Genesis 13:14-17 Offspring and land promise: After separating from his brother (Lot) God again promises “land” to Abram and that “your offspring” will be like the “dust of the earth”(NIV). He tells Abram to walk through the land because “I am giving it to you.”(NIV)

Genesis 15:1-21“To your descendants I give this land, from the river of Egypt to the great river, the Euphrates”: God uses an ancient custom of passing between two sections of sacrificed animals (heifer; goat; ram; dove; pigeon) to renew His covenant with Abram. God also foretells of Israel’s being enslaved and mistreated for hundreds of years. (NIV)

Genesis 17:1-27“I am God Almighty; walk before me”: God covenants—“as for me”—with Abram when he was 99 years old. He changes his name from Abram (exalted father) to Abraham (father of a multitude). Abraham will be “fruitful” and “nations” and “kings” will come from him. He gave him and all his descendants “everlasting possession” over the “whole land of Canaan”. Circumcision begins as well as a name change and promise of of a child to Sarai (later Sarah). (NIV)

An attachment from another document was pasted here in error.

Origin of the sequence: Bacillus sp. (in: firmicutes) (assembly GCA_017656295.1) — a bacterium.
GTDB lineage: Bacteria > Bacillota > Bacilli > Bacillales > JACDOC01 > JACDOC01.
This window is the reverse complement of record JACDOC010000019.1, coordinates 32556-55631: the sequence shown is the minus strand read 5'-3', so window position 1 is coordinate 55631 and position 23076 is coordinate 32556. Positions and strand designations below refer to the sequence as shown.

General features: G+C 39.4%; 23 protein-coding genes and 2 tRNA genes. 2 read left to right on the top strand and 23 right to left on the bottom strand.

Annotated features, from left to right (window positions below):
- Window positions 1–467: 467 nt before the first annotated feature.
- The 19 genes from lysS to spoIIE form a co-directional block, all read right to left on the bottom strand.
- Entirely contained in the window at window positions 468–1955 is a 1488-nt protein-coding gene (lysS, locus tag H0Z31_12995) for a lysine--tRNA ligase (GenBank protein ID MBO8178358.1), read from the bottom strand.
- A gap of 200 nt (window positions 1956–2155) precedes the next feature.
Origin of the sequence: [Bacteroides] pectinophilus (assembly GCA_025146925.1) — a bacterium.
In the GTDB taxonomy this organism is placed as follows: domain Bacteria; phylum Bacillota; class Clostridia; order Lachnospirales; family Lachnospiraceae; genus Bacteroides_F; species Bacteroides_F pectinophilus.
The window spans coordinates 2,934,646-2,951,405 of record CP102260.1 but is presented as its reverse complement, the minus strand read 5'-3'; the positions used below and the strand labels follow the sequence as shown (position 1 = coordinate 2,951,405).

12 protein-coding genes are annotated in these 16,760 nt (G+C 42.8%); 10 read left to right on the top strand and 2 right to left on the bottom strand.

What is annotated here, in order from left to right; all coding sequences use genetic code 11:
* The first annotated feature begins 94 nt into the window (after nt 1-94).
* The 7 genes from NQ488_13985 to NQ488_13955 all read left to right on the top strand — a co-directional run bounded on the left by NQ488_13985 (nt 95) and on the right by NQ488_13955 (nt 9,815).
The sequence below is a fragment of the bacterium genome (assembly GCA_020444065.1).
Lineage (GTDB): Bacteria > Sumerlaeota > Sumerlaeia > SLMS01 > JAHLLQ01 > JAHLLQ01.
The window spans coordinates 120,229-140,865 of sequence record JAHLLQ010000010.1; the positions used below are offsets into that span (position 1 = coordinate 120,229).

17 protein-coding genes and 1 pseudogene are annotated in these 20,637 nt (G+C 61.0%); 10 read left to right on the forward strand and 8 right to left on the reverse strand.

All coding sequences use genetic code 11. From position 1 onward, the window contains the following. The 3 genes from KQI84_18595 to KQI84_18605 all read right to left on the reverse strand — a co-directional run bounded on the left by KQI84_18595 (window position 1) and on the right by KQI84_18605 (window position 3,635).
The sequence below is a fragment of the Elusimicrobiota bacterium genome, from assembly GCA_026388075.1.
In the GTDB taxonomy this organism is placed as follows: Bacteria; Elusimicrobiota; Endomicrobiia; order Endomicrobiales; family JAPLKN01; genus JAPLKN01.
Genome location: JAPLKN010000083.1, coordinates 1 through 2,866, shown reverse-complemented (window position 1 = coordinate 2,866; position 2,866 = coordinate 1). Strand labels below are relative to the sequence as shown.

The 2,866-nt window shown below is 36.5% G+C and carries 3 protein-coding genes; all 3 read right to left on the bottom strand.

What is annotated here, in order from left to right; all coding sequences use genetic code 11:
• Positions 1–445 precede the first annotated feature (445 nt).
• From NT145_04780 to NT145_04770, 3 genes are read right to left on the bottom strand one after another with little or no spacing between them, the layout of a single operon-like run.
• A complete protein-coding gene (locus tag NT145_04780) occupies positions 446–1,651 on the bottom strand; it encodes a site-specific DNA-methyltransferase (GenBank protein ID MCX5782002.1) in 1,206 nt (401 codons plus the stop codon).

Genesis 22:15-18 “through your offspring all nations on earth will be blessed”: Thru his son—Isaac—Abraham demonstrates his unflinching faith and obedience to God by being willing to offer him to God. An angel of the Lord informs him that because he did “not” withhold his son that he will “surely” be blessed and have numerous descendants. These descendants will also take possession of lands and cities. Through these same people shall “all nations on earth be blessed, because you obeyed me.” (NIV)

The Basic Ingredients of the Covenant:

1. Inheriting the land of Canaan